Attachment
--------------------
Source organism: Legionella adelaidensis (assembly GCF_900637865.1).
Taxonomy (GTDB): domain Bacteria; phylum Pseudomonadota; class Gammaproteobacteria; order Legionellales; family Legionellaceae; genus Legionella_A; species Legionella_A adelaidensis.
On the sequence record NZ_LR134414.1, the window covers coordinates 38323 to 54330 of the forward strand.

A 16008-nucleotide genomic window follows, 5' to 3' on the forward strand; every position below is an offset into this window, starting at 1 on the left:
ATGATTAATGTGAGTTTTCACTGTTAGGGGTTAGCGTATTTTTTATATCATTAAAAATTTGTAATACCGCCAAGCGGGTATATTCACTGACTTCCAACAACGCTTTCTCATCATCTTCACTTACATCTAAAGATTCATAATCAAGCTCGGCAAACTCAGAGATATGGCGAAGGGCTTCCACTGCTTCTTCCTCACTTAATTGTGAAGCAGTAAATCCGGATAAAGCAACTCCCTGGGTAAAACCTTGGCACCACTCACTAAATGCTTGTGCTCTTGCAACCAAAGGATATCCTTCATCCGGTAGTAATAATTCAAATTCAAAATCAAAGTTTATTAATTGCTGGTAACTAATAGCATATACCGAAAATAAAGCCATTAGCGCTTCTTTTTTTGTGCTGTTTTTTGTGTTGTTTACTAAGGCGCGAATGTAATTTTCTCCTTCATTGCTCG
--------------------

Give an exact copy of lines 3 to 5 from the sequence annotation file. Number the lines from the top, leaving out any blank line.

On the sequence record NZ_LR134414.1, the window covers coordinates 38323 to 54330 of the forward strand.

A 16008-nucleotide genomic window follows, 5' to 3' on the forward strand; every position below is an offset into this window, starting at 1 on the left:
ATGATTAATGTGAGTTTTCACTGTTAGGGGTTAGCGTATTTTTTATATCATTAAAAATTTGTAATACCGCCAAGCGGGTATATTCACTGACTTCCAACAACGCTTTCTCATCATCTTCACTTACATCTAAAGATTCATAATCAAGCTCGGCAAACTCAGAGATATGGCGAAGGGCTTCCACTGCTTCTTCCTCACTTAATTGTGAAGCAGTAAATCCGGATAAAGCAACTCCCTGGGTAAAACCTTGGCACCACTCACTAAATGCTTGTGCTCTTGCAACCAAAGGATATCCTTCATCCGGTAGTAATAATTCAAATTCAAAATCAAAGTTTATTAATTGCTGGTAACTAATAGCATATACCGAAAATAAAGCCATTAGCGCTTCTTTTTTTGTGCTGTTTTTTGTGTTGTTTACTAAGGCGCGAATGTAATTTTCTCCTTCATTGCTCG